A rising star in under 21s international rugby, Ben sustained a spinal cord injury on the pitch in 2010, five minutes into the game. He was just pulling out of a ruck when a member of the opposing team fell onto his neck: the result was a spinal cord injury at C5/6 causing instant paralysis from the neck down. “I remember lying there looking up at the sky and only being able to move my head,” he said.
Ben was just 18 when he was paralysed, and a talented sportsman. He represented his school in rugby, volleyball, football, running and field athletics. Having decided to focus on rugby, his injury unfortunately put an end to what could have been a fantastic sporting career.
Following his accident, Ben spent two weeks in intensive care and an operation to stabilise the damage to his vertebrae before being transferred to a rehabilitation centre for several months to learn to cope mentally with his paralysis and to benefit from physiotherapy and adaptive training.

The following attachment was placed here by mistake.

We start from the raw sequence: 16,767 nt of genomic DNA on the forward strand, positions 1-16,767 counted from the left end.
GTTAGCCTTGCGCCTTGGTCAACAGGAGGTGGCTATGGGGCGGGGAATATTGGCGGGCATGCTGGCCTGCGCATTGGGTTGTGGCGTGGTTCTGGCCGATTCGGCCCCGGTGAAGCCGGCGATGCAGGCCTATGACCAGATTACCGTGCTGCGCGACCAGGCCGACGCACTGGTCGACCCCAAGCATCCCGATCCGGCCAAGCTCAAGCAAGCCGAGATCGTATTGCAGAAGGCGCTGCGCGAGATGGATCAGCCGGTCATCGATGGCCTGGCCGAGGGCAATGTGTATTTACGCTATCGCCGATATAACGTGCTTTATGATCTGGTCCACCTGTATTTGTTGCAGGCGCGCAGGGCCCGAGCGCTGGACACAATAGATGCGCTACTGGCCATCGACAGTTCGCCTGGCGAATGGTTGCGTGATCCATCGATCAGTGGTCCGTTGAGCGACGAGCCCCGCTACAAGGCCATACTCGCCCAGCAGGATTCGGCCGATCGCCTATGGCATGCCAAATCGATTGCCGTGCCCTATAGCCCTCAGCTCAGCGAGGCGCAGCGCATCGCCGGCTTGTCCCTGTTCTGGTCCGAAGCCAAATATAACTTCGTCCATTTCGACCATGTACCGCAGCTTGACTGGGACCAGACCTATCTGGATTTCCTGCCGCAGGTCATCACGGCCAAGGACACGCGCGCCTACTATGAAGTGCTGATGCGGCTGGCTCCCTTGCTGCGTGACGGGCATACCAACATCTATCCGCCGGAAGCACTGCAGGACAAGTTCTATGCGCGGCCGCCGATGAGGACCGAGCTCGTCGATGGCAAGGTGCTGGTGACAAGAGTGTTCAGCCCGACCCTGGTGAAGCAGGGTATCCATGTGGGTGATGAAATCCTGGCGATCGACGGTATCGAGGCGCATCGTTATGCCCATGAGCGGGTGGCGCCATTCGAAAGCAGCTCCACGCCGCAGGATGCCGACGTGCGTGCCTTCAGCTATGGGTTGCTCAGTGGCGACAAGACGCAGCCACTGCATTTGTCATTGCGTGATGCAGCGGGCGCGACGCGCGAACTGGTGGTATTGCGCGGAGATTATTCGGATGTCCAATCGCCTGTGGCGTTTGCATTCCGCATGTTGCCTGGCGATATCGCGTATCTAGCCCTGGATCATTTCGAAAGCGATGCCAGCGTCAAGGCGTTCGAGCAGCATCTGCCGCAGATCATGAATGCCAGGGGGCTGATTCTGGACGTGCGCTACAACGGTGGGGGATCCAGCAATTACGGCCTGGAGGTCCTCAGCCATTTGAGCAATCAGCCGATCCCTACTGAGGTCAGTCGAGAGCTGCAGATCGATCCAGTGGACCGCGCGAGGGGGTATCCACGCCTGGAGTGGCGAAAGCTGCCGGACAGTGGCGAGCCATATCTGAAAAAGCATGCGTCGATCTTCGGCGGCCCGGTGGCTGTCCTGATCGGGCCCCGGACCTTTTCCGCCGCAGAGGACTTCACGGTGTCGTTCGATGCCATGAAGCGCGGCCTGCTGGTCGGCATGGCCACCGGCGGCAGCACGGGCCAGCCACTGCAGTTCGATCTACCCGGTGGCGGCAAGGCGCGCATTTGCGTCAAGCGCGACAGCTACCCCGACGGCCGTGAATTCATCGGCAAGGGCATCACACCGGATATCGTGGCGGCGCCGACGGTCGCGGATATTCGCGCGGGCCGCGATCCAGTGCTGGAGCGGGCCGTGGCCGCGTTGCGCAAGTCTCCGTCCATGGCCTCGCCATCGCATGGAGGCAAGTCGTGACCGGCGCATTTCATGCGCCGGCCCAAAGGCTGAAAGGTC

The level and type of Ben’s spinal cord injury means he suffers from autonomic dysreflexia, which can be life-threatening, and muscle spasms in his legs. He was on anti-spasm medication to manage this, but it made him drowsy, interfering with studies and daily life. Now, he manages the spasms and pain by doing daily stretching and passive leg exercise.
After the surgery and months undergoing rehabilitation, Ben did start to regain some movement in his arms, and some patchy sensation below his injury in his knees and ankles. He also has feeling in areas of his torso, but he cannot control his bladder and bowel and requires catheters and enemas to manage these respectively.